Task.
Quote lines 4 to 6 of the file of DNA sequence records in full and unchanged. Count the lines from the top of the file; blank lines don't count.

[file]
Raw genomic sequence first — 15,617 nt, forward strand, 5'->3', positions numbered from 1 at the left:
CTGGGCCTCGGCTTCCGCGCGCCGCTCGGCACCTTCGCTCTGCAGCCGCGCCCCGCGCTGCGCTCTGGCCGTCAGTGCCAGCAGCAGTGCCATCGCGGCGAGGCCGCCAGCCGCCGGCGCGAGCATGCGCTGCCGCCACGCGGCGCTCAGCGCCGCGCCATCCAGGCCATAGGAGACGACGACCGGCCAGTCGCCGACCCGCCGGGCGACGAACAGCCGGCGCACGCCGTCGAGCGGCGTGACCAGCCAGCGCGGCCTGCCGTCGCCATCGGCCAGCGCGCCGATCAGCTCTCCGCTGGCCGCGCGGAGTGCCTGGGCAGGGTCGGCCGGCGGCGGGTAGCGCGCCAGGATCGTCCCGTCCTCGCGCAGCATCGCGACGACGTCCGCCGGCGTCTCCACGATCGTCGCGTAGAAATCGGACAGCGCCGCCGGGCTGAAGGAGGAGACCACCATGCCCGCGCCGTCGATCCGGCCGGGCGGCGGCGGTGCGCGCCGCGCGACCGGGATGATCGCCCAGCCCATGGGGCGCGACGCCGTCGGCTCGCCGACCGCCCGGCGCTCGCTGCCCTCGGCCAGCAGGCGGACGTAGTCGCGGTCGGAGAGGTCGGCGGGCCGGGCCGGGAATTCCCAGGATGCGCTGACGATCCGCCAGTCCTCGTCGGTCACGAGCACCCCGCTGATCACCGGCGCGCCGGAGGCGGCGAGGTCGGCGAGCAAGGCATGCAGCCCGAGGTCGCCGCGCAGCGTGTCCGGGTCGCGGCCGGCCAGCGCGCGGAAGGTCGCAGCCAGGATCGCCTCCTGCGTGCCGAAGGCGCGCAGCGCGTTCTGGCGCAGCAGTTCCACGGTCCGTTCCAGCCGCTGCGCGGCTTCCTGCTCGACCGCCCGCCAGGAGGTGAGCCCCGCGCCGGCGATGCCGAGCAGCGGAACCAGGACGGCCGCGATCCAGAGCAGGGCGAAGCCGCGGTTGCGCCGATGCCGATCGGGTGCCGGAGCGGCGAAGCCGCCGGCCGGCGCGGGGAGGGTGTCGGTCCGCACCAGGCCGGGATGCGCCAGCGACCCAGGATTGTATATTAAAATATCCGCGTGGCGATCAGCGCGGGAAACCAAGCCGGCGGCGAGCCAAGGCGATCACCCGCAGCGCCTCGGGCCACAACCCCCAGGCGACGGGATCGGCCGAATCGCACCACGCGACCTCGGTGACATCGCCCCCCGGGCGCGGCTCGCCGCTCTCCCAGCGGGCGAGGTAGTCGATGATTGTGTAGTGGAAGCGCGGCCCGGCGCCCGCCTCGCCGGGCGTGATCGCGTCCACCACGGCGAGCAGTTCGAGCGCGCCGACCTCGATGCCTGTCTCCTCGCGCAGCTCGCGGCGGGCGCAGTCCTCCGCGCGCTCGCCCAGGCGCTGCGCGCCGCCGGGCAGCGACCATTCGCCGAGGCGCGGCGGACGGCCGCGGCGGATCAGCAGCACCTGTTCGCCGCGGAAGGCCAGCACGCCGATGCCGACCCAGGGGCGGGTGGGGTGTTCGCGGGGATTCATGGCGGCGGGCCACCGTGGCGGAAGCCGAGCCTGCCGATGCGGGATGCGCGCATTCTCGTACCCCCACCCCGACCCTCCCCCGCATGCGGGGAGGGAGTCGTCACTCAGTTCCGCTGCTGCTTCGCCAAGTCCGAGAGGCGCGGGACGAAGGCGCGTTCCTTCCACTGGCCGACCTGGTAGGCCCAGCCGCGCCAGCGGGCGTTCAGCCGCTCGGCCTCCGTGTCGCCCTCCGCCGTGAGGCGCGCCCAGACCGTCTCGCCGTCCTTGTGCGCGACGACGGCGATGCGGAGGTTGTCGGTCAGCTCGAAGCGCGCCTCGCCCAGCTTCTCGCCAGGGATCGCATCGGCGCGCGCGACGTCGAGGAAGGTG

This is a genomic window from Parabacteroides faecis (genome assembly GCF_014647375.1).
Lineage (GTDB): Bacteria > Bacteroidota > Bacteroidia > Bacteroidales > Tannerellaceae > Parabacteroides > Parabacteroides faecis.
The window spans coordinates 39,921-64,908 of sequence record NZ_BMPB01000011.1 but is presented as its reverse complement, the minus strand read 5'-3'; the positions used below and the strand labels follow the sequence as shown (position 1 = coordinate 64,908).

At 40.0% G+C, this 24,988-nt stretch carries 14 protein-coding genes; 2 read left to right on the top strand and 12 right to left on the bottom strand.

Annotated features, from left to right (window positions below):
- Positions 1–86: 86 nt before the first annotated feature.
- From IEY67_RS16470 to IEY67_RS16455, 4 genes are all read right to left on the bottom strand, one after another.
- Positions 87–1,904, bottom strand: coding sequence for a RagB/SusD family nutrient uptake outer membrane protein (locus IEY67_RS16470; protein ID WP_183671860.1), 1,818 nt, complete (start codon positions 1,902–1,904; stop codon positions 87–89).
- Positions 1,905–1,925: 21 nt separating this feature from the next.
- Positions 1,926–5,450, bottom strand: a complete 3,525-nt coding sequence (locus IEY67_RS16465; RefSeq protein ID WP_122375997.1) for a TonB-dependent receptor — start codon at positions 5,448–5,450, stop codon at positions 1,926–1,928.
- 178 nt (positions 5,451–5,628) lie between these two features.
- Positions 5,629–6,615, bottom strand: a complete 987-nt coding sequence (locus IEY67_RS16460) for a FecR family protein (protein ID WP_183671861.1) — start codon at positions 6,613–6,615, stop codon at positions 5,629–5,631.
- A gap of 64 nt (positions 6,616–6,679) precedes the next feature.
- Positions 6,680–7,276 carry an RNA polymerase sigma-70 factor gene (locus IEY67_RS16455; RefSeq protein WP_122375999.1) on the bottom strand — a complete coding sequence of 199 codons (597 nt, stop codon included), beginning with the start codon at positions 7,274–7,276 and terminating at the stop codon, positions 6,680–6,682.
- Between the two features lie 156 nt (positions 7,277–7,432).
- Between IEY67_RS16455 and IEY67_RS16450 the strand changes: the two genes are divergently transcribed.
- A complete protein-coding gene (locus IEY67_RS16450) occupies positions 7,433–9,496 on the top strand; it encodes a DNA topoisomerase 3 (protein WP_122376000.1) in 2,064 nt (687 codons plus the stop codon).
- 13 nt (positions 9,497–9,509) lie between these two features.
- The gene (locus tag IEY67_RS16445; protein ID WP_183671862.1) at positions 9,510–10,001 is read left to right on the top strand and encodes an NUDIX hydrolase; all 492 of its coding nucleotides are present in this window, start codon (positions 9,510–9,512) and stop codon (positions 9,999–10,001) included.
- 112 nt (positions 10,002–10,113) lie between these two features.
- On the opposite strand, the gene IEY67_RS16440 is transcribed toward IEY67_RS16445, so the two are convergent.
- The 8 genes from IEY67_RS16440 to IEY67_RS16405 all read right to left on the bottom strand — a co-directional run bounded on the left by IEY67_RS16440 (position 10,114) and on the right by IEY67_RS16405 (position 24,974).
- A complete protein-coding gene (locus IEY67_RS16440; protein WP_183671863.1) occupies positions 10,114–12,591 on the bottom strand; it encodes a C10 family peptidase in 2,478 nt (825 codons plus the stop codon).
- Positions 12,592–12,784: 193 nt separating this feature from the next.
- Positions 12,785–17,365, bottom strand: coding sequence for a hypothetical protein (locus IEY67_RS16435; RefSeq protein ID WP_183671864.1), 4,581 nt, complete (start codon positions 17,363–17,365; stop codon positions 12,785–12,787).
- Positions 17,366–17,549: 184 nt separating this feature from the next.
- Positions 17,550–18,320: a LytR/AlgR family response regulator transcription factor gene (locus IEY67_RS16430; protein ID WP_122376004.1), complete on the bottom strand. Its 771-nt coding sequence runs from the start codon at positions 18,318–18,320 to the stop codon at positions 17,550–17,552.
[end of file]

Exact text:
Lineage (GTDB): Bacteria > Bacteroidota > Bacteroidia > Bacteroidales > Tannerellaceae > Parabacteroides > Parabacteroides faecis.
The window spans coordinates 39,921-64,908 of sequence record NZ_BMPB01000011.1 but is presented as its reverse complement, the minus strand read 5'-3'; the positions used below and the strand labels follow the sequence as shown (position 1 = coordinate 64,908).

At 40.0% G+C, this 24,988-nt stretch carries 14 protein-coding genes; 2 read left to right on the top strand and 12 right to left on the bottom strand.